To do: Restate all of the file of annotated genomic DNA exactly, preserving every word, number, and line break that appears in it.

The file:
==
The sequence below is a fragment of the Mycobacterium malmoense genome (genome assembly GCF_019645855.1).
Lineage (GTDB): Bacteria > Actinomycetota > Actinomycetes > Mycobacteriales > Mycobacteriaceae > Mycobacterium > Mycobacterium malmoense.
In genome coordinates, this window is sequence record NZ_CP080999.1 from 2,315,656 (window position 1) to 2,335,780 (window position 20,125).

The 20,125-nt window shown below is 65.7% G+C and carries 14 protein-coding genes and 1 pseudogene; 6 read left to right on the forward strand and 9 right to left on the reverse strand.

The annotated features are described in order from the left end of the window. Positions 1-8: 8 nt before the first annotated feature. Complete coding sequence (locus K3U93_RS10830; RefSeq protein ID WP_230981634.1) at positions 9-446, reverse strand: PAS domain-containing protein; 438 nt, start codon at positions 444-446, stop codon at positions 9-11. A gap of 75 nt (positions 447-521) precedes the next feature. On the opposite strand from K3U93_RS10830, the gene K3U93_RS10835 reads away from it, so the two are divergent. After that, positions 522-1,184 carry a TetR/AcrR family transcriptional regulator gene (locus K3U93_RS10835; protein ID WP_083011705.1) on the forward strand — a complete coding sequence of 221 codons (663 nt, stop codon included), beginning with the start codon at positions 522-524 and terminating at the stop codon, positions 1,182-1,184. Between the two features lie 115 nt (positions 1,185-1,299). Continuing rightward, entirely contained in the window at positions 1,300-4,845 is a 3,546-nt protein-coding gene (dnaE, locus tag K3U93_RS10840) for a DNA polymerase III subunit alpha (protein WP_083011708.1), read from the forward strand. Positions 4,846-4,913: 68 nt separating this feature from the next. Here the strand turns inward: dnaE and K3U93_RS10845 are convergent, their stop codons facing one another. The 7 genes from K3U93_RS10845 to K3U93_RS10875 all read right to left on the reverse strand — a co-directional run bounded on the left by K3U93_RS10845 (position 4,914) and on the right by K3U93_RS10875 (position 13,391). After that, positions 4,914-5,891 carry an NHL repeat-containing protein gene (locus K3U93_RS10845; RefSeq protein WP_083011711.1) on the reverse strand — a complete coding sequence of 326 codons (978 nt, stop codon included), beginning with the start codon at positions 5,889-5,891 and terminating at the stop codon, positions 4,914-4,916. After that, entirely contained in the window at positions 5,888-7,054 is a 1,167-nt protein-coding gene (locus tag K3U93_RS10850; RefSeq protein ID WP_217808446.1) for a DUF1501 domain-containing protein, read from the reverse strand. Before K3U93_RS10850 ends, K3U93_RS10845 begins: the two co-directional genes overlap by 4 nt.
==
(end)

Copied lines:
The sequence below is a fragment of the Mycobacterium malmoense genome (genome assembly GCF_019645855.1).
Lineage (GTDB): Bacteria > Actinomycetota > Actinomycetes > Mycobacteriales > Mycobacteriaceae > Mycobacterium > Mycobacterium malmoense.
In genome coordinates, this window is sequence record NZ_CP080999.1 from 2,315,656 (window position 1) to 2,335,780 (window position 20,125).

The 20,125-nt window shown below is 65.7% G+C and carries 14 protein-coding genes and 1 pseudogene; 6 read left to right on the forward strand and 9 right to left on the reverse strand.

The annotated features are described in order from the left end of the window. Positions 1-8: 8 nt before the first annotated feature. Complete coding sequence (locus K3U93_RS10830; RefSeq protein ID WP_230981634.1) at positions 9-446, reverse strand: PAS domain-containing protein; 438 nt, start codon at positions 444-446, stop codon at positions 9-11. A gap of 75 nt (positions 447-521) precedes the next feature. On the opposite strand from K3U93_RS10830, the gene K3U93_RS10835 reads away from it, so the two are divergent. After that, positions 522-1,184 carry a TetR/AcrR family transcriptional regulator gene (locus K3U93_RS10835; protein ID WP_083011705.1) on the forward strand — a complete coding sequence of 221 codons (663 nt, stop codon included), beginning with the start codon at positions 522-524 and terminating at the stop codon, positions 1,182-1,184. Between the two features lie 115 nt (positions 1,185-1,299). Continuing rightward, entirely contained in the window at positions 1,300-4,845 is a 3,546-nt protein-coding gene (dnaE, locus tag K3U93_RS10840) for a DNA polymerase III subunit alpha (protein WP_083011708.1), read from the forward strand. Positions 4,846-4,913: 68 nt separating this feature from the next. Here the strand turns inward: dnaE and K3U93_RS10845 are convergent, their stop codons facing one another. The 7 genes from K3U93_RS10845 to K3U93_RS10875 all read right to left on the reverse strand — a co-directional run bounded on the left by K3U93_RS10845 (position 4,914) and on the right by K3U93_RS10875 (position 13,391). After that, positions 4,914-5,891 carry an NHL repeat-containing protein gene (locus K3U93_RS10845; RefSeq protein WP_083011711.1) on the reverse strand — a complete coding sequence of 326 codons (978 nt, stop codon included), beginning with the start codon at positions 5,889-5,891 and terminating at the stop codon, positions 4,914-4,916. After that, entirely contained in the window at positions 5,888-7,054 is a 1,167-nt protein-coding gene (locus tag K3U93_RS10850; RefSeq protein ID WP_217808446.1) for a DUF1501 domain-containing protein, read from the reverse strand. Before K3U93_RS10850 ends, K3U93_RS10845 begins: the two co-directional genes overlap by 4 nt.